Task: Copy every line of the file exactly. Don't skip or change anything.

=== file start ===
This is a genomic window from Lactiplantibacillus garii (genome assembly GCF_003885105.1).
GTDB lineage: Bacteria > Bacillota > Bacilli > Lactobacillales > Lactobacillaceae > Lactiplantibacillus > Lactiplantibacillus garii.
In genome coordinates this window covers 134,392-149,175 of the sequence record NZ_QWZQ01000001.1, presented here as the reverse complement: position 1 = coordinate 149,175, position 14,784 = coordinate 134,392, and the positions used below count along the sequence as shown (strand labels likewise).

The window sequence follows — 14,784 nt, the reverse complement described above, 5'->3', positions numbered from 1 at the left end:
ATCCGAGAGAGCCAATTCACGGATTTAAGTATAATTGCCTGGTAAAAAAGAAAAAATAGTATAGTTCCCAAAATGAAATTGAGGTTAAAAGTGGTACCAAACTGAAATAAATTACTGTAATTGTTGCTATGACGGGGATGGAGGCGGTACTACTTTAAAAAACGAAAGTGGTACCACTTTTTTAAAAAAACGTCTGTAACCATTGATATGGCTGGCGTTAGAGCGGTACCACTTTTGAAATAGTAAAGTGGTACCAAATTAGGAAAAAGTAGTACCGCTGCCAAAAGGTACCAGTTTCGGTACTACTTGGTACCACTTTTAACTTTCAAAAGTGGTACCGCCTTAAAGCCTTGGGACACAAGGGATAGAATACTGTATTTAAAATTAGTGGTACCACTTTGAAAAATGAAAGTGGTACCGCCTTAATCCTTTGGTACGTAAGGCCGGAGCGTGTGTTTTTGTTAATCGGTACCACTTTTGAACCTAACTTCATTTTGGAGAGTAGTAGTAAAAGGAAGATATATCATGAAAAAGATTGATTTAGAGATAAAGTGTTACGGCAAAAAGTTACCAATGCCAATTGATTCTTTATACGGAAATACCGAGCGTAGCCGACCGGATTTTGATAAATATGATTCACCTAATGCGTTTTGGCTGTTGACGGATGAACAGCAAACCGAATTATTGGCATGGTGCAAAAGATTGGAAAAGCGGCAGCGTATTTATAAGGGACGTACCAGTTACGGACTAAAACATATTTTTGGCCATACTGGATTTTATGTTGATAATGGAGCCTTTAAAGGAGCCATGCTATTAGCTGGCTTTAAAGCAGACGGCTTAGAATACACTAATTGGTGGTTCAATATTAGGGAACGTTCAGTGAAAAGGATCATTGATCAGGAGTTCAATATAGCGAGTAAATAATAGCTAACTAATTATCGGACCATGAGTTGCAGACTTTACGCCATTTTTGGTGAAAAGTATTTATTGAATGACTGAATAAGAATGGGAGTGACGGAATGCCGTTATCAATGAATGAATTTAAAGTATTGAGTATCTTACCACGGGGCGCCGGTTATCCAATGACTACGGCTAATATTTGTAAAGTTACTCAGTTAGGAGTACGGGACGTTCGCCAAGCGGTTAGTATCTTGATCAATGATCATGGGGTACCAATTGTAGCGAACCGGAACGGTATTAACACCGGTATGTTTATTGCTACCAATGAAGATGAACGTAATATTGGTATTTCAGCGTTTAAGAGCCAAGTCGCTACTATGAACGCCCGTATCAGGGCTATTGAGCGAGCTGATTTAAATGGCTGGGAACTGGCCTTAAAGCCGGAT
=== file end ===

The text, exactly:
This is a genomic window from Lactiplantibacillus garii (genome assembly GCF_003885105.1).
GTDB lineage: Bacteria > Bacillota > Bacilli > Lactobacillales > Lactobacillaceae > Lactiplantibacillus > Lactiplantibacillus garii.
In genome coordinates this window covers 134,392-149,175 of the sequence record NZ_QWZQ01000001.1, presented here as the reverse complement: position 1 = coordinate 149,175, position 14,784 = coordinate 134,392, and the positions used below count along the sequence as shown (strand labels likewise).

The window sequence follows — 14,784 nt, the reverse complement described above, 5'->3', positions numbered from 1 at the left end:
ATCCGAGAGAGCCAATTCACGGATTTAAGTATAATTGCCTGGTAAAAAAGAAAAAATAGTATAGTTCCCAAAATGAAATTGAGGTTAAAAGTGGTACCAAACTGAAATAAATTACTGTAATTGTTGCTATGACGGGGATGGAGGCGGTACTACTTTAAAAAACGAAAGTGGTACCACTTTTTTAAAAAAACGTCTGTAACCATTGATATGGCTGGCGTTAGAGCGGTACCACTTTTGAAATAGTAAAGTGGTACCAAATTAGGAAAAAGTAGTACCGCTGCCAAAAGGTACCAGTTTCGGTACTACTTGGTACCACTTTTAACTTTCAAAAGTGGTACCGCCTTAAAGCCTTGGGACACAAGGGATAGAATACTGTATTTAAAATTAGTGGTACCACTTTGAAAAATGAAAGTGGTACCGCCTTAATCCTTTGGTACGTAAGGCCGGAGCGTGTGTTTTTGTTAATCGGTACCACTTTTGAACCTAACTTCATTTTGGAGAGTAGTAGTAAAAGGAAGATATATCATGAAAAAGATTGATTTAGAGATAAAGTGTTACGGCAAAAAGTTACCAATGCCAATTGATTCTTTATACGGAAATACCGAGCGTAGCCGACCGGATTTTGATAAATATGATTCACCTAATGCGTTTTGGCTGTTGACGGATGAACAGCAAACCGAATTATTGGCATGGTGCAAAAGATTGGAAAAGCGGCAGCGTATTTATAAGGGACGTACCAGTTACGGACTAAAACATATTTTTGGCCATACTGGATTTTATGTTGATAATGGAGCCTTTAAAGGAGCCATGCTATTAGCTGGCTTTAAAGCAGACGGCTTAGAATACACTAATTGGTGGTTCAATATTAGGGAACGTTCAGTGAAAAGGATCATTGATCAGGAGTTCAATATAGCGAGTAAATAATAGCTAACTAATTATCGGACCATGAGTTGCAGACTTTACGCCATTTTTGGTGAAAAGTATTTATTGAATGACTGAATAAGAATGGGAGTGACGGAATGCCGTTATCAATGAATGAATTTAAAGTATTGAGTATCTTACCACGGGGCGCCGGTTATCCAATGACTACGGCTAATATTTGTAAAGTTACTCAGTTAGGAGTACGGGACGTTCGCCAAGCGGTTAGTATCTTGATCAATGATCATGGGGTACCAATTGTAGCGAACCGGAACGGTATTAACACCGGTATGTTTATTGCTACCAATGAAGATGAACGTAATATTGGTATTTCAGCGTTTAAGAGCCAAGTCGCTACTATGAACGCCCGTATCAGGGCTATTGAGCGAGCTGATTTAAATGGCTGGGAACTGGCCTTAAAGCCGGAT